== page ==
WASHINGTON — At Cork Wine Bar, owners Khalid Pitts and Diane Gross host corporate dinners, political fundraisers, embassy receptions and an array of other events for clients looking for a casually elegant setting offering more than 200 wines from around the world.
But the couple contend their business would be better off if not for a new player in town whom they claim is operating with an unfair and illegal advantage: President Donald Trump, owner of the $212 million Trump International Hotel he opened last fall.
With support from a legal team headlined by the co-founder of Ralph Nader’s advocacy group, Gross and Pitts sued Trump and his District of Columbia hotel company Wednesday in Superior Court, alleging that the president’s continued ownership of the hotel constitutes unfair competition that damages their business.
“We have events we do here for elected officials, nonprofits, foreign dignitaries, the World Bank, law firms,” Gross said. “Those folks are now being courted to come [to the Trump hotel] and want to go there because they see it as advantageous to them to curry favor with the president.”
The White House deferred questions to the Trump Organization, which did not immediately respond to a request for comment on the legal action.
Trump has taken steps to insulate himself from the business, resigning from his positions and putting his adult sons, Donald Trump Jr. and Eric Trump, in charge. He pledged to donate profits from foreign clients to the U.S. Treasury.
Donald Trump Jr. said recently that the suggestion his father donated millions of dollars to run for president against a deep Republican field and Hillary Clinton in order to make money was without any merit. “That doesn’t make any sense whatsoever,” he said.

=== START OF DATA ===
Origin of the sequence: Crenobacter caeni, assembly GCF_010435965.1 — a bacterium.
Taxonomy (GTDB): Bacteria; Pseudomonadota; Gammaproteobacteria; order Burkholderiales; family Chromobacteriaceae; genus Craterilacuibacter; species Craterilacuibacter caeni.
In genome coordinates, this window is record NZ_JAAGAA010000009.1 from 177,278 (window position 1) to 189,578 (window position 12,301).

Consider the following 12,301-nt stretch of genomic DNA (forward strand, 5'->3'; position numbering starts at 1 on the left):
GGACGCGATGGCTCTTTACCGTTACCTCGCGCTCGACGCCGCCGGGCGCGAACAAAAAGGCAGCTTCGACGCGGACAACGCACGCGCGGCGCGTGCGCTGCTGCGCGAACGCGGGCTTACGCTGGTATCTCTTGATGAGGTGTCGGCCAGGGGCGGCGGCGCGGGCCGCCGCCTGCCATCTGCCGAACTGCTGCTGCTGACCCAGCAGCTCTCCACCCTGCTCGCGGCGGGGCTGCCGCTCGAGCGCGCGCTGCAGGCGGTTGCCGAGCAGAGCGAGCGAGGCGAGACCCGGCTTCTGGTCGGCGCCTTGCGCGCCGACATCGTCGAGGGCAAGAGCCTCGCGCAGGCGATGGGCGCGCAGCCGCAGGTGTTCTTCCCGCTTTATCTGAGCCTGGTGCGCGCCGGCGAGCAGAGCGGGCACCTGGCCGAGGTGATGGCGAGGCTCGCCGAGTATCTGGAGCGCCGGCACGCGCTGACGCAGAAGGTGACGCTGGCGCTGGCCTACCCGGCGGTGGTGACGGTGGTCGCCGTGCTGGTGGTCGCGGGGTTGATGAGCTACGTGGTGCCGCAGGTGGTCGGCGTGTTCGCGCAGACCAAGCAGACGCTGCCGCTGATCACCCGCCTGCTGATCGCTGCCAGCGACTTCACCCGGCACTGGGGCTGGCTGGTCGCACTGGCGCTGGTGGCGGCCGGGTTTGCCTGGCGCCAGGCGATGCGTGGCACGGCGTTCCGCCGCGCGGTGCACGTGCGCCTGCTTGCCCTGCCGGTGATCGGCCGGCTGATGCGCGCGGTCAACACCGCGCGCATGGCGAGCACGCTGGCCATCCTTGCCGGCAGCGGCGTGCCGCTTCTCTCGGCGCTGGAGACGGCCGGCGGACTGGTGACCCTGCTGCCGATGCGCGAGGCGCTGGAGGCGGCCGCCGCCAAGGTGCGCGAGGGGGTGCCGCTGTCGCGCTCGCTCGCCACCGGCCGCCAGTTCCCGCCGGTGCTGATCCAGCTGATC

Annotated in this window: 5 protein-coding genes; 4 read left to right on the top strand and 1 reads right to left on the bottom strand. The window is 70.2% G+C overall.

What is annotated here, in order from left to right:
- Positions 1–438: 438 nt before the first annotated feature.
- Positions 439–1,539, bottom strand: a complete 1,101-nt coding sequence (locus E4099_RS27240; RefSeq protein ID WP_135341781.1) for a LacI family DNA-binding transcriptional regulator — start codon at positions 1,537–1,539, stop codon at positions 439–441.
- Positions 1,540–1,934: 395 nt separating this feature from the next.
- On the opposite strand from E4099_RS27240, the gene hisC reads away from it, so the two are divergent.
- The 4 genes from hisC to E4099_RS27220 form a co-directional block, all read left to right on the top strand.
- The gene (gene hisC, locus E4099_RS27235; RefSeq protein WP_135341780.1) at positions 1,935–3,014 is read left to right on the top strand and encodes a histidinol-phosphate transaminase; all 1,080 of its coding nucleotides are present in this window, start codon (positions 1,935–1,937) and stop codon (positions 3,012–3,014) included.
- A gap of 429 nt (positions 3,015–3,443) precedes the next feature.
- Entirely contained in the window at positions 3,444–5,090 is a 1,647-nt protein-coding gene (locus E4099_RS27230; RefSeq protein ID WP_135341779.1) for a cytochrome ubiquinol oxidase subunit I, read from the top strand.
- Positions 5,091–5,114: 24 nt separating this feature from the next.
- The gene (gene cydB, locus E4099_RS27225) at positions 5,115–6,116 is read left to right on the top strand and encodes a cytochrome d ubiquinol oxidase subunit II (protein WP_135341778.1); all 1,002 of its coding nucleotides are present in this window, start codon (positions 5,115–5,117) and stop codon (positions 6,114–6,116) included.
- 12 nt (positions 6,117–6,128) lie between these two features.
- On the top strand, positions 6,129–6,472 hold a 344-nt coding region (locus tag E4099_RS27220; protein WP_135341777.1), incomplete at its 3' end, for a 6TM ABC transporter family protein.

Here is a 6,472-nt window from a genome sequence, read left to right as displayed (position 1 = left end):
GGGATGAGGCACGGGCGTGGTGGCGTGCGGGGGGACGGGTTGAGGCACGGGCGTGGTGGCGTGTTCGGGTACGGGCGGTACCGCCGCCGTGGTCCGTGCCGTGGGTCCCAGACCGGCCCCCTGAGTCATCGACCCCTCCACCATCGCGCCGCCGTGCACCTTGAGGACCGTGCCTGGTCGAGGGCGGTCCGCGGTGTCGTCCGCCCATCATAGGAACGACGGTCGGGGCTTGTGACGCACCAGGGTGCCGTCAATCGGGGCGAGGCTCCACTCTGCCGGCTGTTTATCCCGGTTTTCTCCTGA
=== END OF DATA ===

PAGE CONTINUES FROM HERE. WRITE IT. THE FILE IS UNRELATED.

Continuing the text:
Gross and Pitts seek no damages, but rather an order barring Trump’s Washington hotel business from operating while President Trump owns it. Attorneys are representing the couple on a pro bono basis and include Alan Morrison, dean of public interest law at George Washington University and co-founder, with Ralph Nader, of the Public Citizen Litigation Group in 1972.
The complaint cites Trump’s appearances at the hotel, its hosting of foreign embassies and White House Press Secretary Sean Spicer’s comments saying, shortly before the inauguration: “It’s an absolutely stunning hotel. I encourage you to go there if you haven’t been by.”
“This is a company town and the business is the government,” Pitts said. “We have people, individuals, companies in the U.S. and around the world who do business with the government. And the business leader of the government is the president of the United States.”
Cork’s co-owners do not name any specific client they have lost to Trump, though they say business around the inauguration fell well short of what they experienced in 2009.
“We do lose bookings sometimes and nobody ever gives you a reason. They don’t say, ‘We’re going to the Trump hotel instead of coming here.’ We do know that business has been a little slower with the inauguration of this president,” Gross said.